If we knew until now that certain areas of our brain remain active when we sleep, a team of neuroscience researchers recently discovered that the phenomenon also exists in reverse: certain areas of the brain fall asleep when we are awake.
When we are in a state of deep sleep, brain activity increases and declines in waves depending on the moment and the areas of the brain, an activity that is essential in particular for our memory. A team of six neuroscientists from the universities of Stanford, USA, and Newcastle, UK have discovered the existence of the same cycles when the brain is awake with small areas falling asleep and waking up independently.
In this study, the researchers show in particular that the neurons which are in a more active, more alert state are those which respond best to environmental stimuli and that these remain longer in this state of activity when we are focused on a particular task. Findings that suggest processes that regulate brain activity during sleep may also play a role in attention when the brain is awake.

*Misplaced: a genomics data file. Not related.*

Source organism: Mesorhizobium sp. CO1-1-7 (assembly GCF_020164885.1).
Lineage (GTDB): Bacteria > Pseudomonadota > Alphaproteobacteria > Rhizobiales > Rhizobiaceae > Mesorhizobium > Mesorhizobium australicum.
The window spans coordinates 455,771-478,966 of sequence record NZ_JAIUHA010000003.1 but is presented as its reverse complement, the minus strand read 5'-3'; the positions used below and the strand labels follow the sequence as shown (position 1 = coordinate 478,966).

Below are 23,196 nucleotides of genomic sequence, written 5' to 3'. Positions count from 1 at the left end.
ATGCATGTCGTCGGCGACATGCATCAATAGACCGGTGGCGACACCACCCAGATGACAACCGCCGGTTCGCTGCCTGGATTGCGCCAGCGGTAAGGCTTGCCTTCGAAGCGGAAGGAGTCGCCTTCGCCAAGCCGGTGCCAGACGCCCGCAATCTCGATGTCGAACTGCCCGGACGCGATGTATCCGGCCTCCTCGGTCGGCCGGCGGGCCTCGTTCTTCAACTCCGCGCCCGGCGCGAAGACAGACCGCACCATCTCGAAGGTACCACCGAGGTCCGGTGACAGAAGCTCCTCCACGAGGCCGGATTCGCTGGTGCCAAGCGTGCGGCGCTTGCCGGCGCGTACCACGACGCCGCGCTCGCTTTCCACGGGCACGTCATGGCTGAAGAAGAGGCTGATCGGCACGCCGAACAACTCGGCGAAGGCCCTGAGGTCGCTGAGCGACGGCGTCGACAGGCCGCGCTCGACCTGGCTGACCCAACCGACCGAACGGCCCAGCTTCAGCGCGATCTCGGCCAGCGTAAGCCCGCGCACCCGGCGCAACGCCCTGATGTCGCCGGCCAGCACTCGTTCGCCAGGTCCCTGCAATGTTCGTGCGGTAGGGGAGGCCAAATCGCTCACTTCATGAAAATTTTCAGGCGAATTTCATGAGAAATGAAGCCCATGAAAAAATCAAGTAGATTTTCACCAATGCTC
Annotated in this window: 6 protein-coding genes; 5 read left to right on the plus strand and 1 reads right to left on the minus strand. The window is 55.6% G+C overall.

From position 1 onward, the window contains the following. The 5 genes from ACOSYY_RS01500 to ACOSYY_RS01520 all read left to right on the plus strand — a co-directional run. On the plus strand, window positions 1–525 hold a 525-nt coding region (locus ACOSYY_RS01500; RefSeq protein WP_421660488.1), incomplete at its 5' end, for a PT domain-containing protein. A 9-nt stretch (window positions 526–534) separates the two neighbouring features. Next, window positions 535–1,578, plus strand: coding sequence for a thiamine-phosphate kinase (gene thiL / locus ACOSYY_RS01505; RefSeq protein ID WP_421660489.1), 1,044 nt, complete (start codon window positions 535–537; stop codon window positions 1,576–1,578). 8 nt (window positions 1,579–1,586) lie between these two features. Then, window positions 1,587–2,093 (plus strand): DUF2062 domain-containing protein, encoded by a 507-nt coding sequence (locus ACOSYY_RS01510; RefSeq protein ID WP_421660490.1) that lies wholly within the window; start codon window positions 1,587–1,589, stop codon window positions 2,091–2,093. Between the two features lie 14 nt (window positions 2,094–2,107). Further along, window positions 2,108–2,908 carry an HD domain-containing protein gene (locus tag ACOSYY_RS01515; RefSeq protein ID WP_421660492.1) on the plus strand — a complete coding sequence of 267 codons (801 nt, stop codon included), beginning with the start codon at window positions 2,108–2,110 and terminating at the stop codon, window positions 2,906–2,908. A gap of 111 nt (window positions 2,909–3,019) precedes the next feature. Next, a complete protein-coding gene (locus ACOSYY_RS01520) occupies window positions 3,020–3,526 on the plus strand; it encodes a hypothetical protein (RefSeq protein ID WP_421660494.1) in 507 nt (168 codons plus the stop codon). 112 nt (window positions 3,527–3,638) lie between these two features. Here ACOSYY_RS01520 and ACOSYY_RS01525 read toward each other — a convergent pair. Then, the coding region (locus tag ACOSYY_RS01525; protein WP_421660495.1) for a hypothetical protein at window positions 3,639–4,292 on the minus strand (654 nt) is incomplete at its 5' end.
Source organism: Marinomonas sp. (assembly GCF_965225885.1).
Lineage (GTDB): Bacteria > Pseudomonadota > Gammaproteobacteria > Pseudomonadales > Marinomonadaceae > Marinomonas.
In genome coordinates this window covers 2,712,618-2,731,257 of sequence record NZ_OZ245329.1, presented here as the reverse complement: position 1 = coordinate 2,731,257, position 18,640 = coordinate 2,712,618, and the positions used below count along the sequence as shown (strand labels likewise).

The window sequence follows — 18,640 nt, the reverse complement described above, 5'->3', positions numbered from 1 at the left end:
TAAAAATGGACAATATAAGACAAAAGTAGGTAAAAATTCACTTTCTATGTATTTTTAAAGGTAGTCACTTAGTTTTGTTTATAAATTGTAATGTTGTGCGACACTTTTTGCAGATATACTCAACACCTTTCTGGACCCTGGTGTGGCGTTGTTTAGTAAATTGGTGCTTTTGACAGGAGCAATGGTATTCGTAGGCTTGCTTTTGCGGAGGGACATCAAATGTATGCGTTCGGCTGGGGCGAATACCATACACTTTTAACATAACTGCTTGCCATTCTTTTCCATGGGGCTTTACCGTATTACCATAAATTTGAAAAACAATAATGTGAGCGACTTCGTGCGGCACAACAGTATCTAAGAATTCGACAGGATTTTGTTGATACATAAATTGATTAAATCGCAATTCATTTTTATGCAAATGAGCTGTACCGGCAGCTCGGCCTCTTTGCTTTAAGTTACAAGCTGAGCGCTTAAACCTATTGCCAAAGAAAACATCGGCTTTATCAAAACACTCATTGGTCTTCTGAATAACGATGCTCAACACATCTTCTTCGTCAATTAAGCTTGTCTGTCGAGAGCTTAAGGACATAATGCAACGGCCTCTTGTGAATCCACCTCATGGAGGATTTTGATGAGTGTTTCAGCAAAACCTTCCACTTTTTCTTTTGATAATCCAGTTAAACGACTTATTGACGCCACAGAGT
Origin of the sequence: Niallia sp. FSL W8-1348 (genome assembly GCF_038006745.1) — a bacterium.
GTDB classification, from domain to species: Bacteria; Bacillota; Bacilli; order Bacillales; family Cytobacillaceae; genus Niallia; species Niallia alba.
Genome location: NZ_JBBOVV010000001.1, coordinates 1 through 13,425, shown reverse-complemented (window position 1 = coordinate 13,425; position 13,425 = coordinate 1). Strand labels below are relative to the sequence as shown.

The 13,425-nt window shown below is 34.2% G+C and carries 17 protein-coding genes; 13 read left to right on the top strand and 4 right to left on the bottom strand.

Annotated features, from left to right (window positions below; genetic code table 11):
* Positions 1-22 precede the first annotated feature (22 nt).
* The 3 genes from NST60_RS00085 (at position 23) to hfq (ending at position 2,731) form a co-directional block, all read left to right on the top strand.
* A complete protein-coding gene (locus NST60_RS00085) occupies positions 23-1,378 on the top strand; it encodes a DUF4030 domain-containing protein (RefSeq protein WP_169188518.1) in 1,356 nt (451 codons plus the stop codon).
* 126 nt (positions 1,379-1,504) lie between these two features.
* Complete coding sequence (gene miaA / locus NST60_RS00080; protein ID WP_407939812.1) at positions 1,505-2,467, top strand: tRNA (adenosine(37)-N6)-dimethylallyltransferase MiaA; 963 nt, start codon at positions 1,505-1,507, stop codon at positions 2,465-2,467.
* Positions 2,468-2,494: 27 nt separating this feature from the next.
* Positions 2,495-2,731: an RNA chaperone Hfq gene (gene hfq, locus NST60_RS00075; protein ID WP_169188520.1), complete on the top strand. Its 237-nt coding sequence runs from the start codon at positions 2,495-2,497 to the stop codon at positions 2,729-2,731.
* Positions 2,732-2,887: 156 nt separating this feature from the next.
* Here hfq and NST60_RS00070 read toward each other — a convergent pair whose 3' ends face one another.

These new discoveries on the activity cycles of the brain teach us a little more about the way in which it is organized. If previous studies had already shown the ability of neurons to switch from an active mode to a sleeping mode, it was always individually. Here, we observe for the first time such fluctuations on all the neurons of a given group which coordinate on small cycles.
These fluctuations and relays passed between groups of neurons play a role in saving energy for the human body. Indeed, it might seem logical that if these groups went into active mode at the same time, we would be more efficient, more alert and responsive to the environment. For Kwabena Boahen, in charge of the study, this is impossible for metabolic reasons. » If the neurons were in a constant state of discharge, it would be very costly in terms of energy. « . This fluctuating activity therefore makes it possible to save energy, but also to clean up the waste harmful to the cells generated during periods of activity.